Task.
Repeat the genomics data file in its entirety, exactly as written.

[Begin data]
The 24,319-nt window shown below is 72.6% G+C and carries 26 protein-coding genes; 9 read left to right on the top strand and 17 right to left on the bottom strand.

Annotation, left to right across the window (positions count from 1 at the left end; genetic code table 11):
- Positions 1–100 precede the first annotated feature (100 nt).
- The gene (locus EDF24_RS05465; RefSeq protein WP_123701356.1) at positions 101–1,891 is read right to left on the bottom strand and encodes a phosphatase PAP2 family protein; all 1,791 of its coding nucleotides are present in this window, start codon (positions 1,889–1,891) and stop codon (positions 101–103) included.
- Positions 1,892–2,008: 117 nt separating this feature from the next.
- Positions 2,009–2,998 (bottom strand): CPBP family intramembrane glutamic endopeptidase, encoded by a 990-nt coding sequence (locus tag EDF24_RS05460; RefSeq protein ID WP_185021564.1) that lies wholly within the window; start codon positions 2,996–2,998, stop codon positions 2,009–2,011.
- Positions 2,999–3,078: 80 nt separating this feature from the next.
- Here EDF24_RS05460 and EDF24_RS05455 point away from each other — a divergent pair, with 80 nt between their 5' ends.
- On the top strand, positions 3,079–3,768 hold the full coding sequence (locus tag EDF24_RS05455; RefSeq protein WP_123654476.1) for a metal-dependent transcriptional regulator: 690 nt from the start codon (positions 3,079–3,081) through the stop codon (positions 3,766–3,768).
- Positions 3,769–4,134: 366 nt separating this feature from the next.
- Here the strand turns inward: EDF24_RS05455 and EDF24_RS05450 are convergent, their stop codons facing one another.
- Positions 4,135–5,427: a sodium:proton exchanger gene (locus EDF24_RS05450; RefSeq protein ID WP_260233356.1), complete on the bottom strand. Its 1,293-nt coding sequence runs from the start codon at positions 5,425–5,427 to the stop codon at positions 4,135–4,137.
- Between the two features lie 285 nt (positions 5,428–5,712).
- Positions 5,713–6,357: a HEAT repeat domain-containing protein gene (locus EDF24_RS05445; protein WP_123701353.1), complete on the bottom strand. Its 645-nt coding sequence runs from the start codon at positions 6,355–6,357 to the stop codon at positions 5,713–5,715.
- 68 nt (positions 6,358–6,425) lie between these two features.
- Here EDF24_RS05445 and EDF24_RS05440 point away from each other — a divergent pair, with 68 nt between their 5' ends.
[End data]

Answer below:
The 24,319-nt window shown below is 72.6% G+C and carries 26 protein-coding genes; 9 read left to right on the top strand and 17 right to left on the bottom strand.

Annotation, left to right across the window (positions count from 1 at the left end; genetic code table 11):
- Positions 1–100 precede the first annotated feature (100 nt).
- The gene (locus EDF24_RS05465; RefSeq protein WP_123701356.1) at positions 101–1,891 is read right to left on the bottom strand and encodes a phosphatase PAP2 family protein; all 1,791 of its coding nucleotides are present in this window, start codon (positions 1,889–1,891) and stop codon (positions 101–103) included.
- Positions 1,892–2,008: 117 nt separating this feature from the next.
- Positions 2,009–2,998 (bottom strand): CPBP family intramembrane glutamic endopeptidase, encoded by a 990-nt coding sequence (locus tag EDF24_RS05460; RefSeq protein ID WP_185021564.1) that lies wholly within the window; start codon positions 2,996–2,998, stop codon positions 2,009–2,011.
- Positions 2,999–3,078: 80 nt separating this feature from the next.
- Here EDF24_RS05460 and EDF24_RS05455 point away from each other — a divergent pair, with 80 nt between their 5' ends.
- On the top strand, positions 3,079–3,768 hold the full coding sequence (locus tag EDF24_RS05455; RefSeq protein WP_123654476.1) for a metal-dependent transcriptional regulator: 690 nt from the start codon (positions 3,079–3,081) through the stop codon (positions 3,766–3,768).
- Positions 3,769–4,134: 366 nt separating this feature from the next.
- Here the strand turns inward: EDF24_RS05455 and EDF24_RS05450 are convergent, their stop codons facing one another.
- Positions 4,135–5,427: a sodium:proton exchanger gene (locus EDF24_RS05450; RefSeq protein ID WP_260233356.1), complete on the bottom strand. Its 1,293-nt coding sequence runs from the start codon at positions 5,425–5,427 to the stop codon at positions 4,135–4,137.
- Between the two features lie 285 nt (positions 5,428–5,712).
- Positions 5,713–6,357: a HEAT repeat domain-containing protein gene (locus EDF24_RS05445; protein WP_123701353.1), complete on the bottom strand. Its 645-nt coding sequence runs from the start codon at positions 6,355–6,357 to the stop codon at positions 5,713–5,715.
- 68 nt (positions 6,358–6,425) lie between these two features.
- Here EDF24_RS05445 and EDF24_RS05440 point away from each other — a divergent pair, with 68 nt between their 5' ends.